ISIS beheadings: Why we're too horrified to watch, too fascinated to turn away

The recent ISIS beheadings are like a gruesome serial drama, and the murderers know we can't turn away, says Frances Larson.

Story highlights

  • Camera has created new kind of crowd in our long history of public beheadings, says Frances Larson
  • Larson: ISIS beheadings were experienced by many viewers like gruesome serial drama
  • She says public opinion should refuse to broadcast graphic imagery killers want us to see

Frances Larson is an honorary research fellow in anthropology at Durham University. Her latest book, "Severed: A History of Heads Lost and Heads Found," was published by Granta Books in 2014. The opinions expressed in this commentary are solely hers.

(CNN)In 2014, beheading a westerner proved to be a chillingly effective strategy for Islamic militants. The killings of James Foley, Steven Sotloff, David Haines, Alan Henning and Abdul-Rahman Peter Kassig were both barbaric and uniquely modern.

The murderers acted with a key demographic in mind, knowing that millions of people would tune in to watch.
So the camera has created a new kind of crowd in the course of our long history of public beheadings. Its entrance on the scene, in France, on 17 June 1939, had a similarly immediate and unequivocal effect.
Frances Larson
That morning, the public guillotining of German serial killer Eugen Weidmann, outside the Saint-Pierre prison in Versailles, was filmed by a spectator -- unbeknownst to the authorities. You can see the footage online today. Photographers also recorded the action, and their pictures filled newspapers and magazines in the days after Weidmann's death.
As if the rowdy crowds on the day were not bad enough, now the action could be viewed again and again by untold thousands of voyeurs.
After that, the guillotine was rolled away behind prison walls -- not because decapitations were too horrifying to watch, but because people will watch them no matter how horrifying they are.
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For centuries, public executions had been intended to terrify by example, when for many they were little more than light entertainment. The advent of film proved this beyond doubt.If the history of beheadings tells us anything, it is that there will always be people who want to see. Today the Internet offers us front-row seats, on the understanding that no one need know we have taken our places to watch. Murders can be "nothing to do with us" even as we click on the screen to play the film.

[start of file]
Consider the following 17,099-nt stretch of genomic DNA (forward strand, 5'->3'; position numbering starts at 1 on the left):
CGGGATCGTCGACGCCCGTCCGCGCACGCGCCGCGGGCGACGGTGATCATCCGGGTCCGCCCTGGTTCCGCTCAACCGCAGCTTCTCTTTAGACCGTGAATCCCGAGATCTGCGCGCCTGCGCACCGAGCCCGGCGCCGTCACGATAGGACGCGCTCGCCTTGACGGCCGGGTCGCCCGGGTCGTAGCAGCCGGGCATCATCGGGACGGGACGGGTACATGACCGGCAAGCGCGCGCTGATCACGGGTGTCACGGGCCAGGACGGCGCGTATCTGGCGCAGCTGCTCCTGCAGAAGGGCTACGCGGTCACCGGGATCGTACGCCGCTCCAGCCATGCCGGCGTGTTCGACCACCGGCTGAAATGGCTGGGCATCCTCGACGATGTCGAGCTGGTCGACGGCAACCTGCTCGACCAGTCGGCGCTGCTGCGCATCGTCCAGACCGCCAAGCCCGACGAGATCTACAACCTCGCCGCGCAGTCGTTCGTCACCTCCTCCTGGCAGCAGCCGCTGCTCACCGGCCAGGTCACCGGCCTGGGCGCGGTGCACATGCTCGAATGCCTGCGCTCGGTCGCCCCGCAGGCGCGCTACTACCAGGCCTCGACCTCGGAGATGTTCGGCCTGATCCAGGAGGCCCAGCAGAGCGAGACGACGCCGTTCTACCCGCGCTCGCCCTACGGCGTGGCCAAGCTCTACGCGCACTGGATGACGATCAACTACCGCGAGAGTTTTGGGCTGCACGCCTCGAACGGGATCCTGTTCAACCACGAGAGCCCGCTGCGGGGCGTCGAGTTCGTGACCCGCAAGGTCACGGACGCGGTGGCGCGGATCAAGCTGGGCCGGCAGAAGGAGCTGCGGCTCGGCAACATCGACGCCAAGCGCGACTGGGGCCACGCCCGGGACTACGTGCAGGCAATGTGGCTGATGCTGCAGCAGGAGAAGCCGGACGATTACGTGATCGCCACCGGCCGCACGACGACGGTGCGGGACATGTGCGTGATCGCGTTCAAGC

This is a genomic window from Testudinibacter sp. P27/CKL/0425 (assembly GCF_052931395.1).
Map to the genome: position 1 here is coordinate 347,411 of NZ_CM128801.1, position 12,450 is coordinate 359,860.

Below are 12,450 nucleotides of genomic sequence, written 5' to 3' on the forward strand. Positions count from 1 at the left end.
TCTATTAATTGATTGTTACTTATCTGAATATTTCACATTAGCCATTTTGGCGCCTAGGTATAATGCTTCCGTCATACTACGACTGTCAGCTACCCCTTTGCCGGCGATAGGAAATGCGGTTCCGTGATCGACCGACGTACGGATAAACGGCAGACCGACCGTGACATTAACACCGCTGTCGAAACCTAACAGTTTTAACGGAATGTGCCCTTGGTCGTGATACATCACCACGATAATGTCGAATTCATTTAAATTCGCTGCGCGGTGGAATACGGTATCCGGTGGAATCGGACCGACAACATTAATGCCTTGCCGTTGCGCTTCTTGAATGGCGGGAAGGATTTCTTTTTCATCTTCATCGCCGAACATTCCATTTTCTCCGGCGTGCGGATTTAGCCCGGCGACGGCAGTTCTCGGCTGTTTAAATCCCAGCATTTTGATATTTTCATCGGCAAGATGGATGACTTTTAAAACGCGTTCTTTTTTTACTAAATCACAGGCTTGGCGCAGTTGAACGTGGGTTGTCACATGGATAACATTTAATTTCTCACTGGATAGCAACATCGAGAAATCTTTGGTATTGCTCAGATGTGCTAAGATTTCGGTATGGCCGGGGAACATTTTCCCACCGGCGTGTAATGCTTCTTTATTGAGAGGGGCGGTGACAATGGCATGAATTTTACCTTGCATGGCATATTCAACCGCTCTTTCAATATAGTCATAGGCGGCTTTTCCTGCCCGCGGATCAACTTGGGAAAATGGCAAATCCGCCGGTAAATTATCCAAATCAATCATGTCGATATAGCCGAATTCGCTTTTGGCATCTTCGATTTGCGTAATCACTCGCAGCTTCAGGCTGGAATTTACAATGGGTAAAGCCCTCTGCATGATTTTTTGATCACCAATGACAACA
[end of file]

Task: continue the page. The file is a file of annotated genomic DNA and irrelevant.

In the 21st century, spectators experience a sense of detachment from the event -- which has already happened at some point in the past and in "another world" supposedly far removed from our own -- alongside an unprecedented sense of intimacy. Now we can watch close-up, but in private, in our own time and space.
The recent ISIS beheadings were experienced by many viewers like a gruesome serial drama, and the murderers know we will tune in for the next episode. Even those who do not watch the ISIS "show" can hardly avoid the media analysis that accompanies each instalment.
Producing these films requires relatively little organization, money or complicated technology. Compared to other terrorist offenses, it is low-tech and high-impact. The action can be carefully choreographed while retaining its ruthless authenticity, and the results are sensational.
The camera has become a new stage for public beheadings, a new spike for displaying a trophy head.
When pathological criminals behead innocent civilians, the murderers address their audience and present their spoils, drawing those who watch into their narrative. The entire spectacle denotes the powerlessness of the victim, and, by extension, the powerlessness of their countrymen to intervene.
Spectators who watch beheadings online impotently fulfil the perpetrators' desire to be seen. The ISIS murderers have relied on sophisticated manipulation of social media sites to ensure that their footage appears on our screens before we even know what we are watching.
At the same time, a person's reaction can reverberate through the cyber-crowd instantaneously, creating the kind of group mentality that mirrors the dynamics of a real crowd.
When the footage of James Foley's murder circulated via social media platforms like Twitter and Facebook in August 2014, a Syrian activist named Hend Amry asked people not to share it and initiated the hashtag #ISISmediablackout. "Pour water on their flame," she tweeted.
The movement to boycott the film gathered momentum in the hours that followed, and Twitter responded by removing tweets that embedded the video or screenshots of it. For the first time since the death of Daniel Pearl in Pakistan in 2004, the silent majority found a voice, and more and more members of the crowd refused to watch.
A group of militants had tried to make an impact, in an appalling way, and their efforts were beginning, just beginning, to fail.
When the victim of a beheading is bound and defenceless, he or she becomes a pawn in somebody else's production. The power no longer derives from the act of decapitation itself, which may require a pathological perpetrator, but it does not require the luck and skill to win a fight. Instead, the power emerges from the reception the slayer receives as he plays his part on the stage. There is no triumph in the killer's actions until we watch.
Modern technology may offer a hiding place to voyeurs, but it can also give a voice to human decency. No good can ever come from murder, but if public opinion is able to neutralize the killers' triumph by refusing to broadcast the graphic imagery they want us to see, then this is a step forward.